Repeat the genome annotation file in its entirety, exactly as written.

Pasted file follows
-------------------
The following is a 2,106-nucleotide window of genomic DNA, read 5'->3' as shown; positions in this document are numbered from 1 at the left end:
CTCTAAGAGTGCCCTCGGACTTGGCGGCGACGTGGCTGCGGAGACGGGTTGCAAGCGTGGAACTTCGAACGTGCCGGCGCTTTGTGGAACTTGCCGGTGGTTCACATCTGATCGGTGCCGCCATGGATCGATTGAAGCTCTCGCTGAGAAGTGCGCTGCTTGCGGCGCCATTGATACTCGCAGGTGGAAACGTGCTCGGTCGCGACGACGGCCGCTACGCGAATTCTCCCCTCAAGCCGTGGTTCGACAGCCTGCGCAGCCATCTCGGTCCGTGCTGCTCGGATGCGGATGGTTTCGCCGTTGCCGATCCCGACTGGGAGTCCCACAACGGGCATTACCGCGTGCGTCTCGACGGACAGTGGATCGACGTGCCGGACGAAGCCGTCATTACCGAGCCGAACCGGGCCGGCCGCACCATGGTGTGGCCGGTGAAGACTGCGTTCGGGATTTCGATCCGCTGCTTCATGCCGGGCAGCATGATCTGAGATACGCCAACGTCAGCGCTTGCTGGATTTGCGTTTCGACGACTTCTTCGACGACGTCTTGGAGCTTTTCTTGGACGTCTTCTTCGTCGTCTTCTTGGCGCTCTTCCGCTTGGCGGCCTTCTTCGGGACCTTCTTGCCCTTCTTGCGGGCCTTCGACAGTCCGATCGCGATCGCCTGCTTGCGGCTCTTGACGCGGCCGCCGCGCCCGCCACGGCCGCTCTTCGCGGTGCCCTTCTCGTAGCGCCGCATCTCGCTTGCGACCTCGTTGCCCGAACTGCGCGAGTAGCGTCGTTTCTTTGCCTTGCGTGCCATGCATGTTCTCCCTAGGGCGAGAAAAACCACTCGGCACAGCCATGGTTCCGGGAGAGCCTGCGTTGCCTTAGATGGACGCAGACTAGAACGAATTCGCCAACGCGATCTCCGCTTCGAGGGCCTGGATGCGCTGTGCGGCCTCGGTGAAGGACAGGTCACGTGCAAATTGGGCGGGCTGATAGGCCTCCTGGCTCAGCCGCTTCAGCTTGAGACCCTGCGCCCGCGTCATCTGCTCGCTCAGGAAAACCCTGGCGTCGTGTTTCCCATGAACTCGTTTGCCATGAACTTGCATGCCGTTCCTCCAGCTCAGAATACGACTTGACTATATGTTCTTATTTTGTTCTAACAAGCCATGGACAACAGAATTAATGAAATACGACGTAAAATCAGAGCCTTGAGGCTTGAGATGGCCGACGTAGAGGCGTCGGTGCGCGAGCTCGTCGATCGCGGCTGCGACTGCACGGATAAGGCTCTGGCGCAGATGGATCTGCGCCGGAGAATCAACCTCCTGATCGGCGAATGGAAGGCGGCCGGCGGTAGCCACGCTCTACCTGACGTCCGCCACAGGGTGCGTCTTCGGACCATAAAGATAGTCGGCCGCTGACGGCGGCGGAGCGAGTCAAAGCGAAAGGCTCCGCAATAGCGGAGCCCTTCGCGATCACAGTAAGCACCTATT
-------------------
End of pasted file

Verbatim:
The following is a 2,106-nucleotide window of genomic DNA, read 5'->3' as shown; positions in this document are numbered from 1 at the left end:
CTCTAAGAGTGCCCTCGGACTTGGCGGCGACGTGGCTGCGGAGACGGGTTGCAAGCGTGGAACTTCGAACGTGCCGGCGCTTTGTGGAACTTGCCGGTGGTTCACATCTGATCGGTGCCGCCATGGATCGATTGAAGCTCTCGCTGAGAAGTGCGCTGCTTGCGGCGCCATTGATACTCGCAGGTGGAAACGTGCTCGGTCGCGACGACGGCCGCTACGCGAATTCTCCCCTCAAGCCGTGGTTCGACAGCCTGCGCAGCCATCTCGGTCCGTGCTGCTCGGATGCGGATGGTTTCGCCGTTGCCGATCCCGACTGGGAGTCCCACAACGGGCATTACCGCGTGCGTCTCGACGGACAGTGGATCGACGTGCCGGACGAAGCCGTCATTACCGAGCCGAACCGGGCCGGCCGCACCATGGTGTGGCCGGTGAAGACTGCGTTCGGGATTTCGATCCGCTGCTTCATGCCGGGCAGCATGATCTGAGATACGCCAACGTCAGCGCTTGCTGGATTTGCGTTTCGACGACTTCTTCGACGACGTCTTGGAGCTTTTCTTGGACGTCTTCTTCGTCGTCTTCTTGGCGCTCTTCCGCTTGGCGGCCTTCTTCGGGACCTTCTTGCCCTTCTTGCGGGCCTTCGACAGTCCGATCGCGATCGCCTGCTTGCGGCTCTTGACGCGGCCGCCGCGCCCGCCACGGCCGCTCTTCGCGGTGCCCTTCTCGTAGCGCCGCATCTCGCTTGCGACCTCGTTGCCCGAACTGCGCGAGTAGCGTCGTTTCTTTGCCTTGCGTGCCATGCATGTTCTCCCTAGGGCGAGAAAAACCACTCGGCACAGCCATGGTTCCGGGAGAGCCTGCGTTGCCTTAGATGGACGCAGACTAGAACGAATTCGCCAACGCGATCTCCGCTTCGAGGGCCTGGATGCGCTGTGCGGCCTCGGTGAAGGACAGGTCACGTGCAAATTGGGCGGGCTGATAGGCCTCCTGGCTCAGCCGCTTCAGCTTGAGACCCTGCGCCCGCGTCATCTGCTCGCTCAGGAAAACCCTGGCGTCGTGTTTCCCATGAACTCGTTTGCCATGAACTTGCATGCCGTTCCTCCAGCTCAGAATACGACTTGACTATATGTTCTTATTTTGTTCTAACAAGCCATGGACAACAGAATTAATGAAATACGACGTAAAATCAGAGCCTTGAGGCTTGAGATGGCCGACGTAGAGGCGTCGGTGCGCGAGCTCGTCGATCGCGGCTGCGACTGCACGGATAAGGCTCTGGCGCAGATGGATCTGCGCCGGAGAATCAACCTCCTGATCGGCGAATGGAAGGCGGCCGGCGGTAGCCACGCTCTACCTGACGTCCGCCACAGGGTGCGTCTTCGGACCATAAAGATAGTCGGCCGCTGACGGCGGCGGAGCGAGTCAAAGCGAAAGGCTCCGCAATAGCGGAGCCCTTCGCGATCACAGTAAGCACCTATT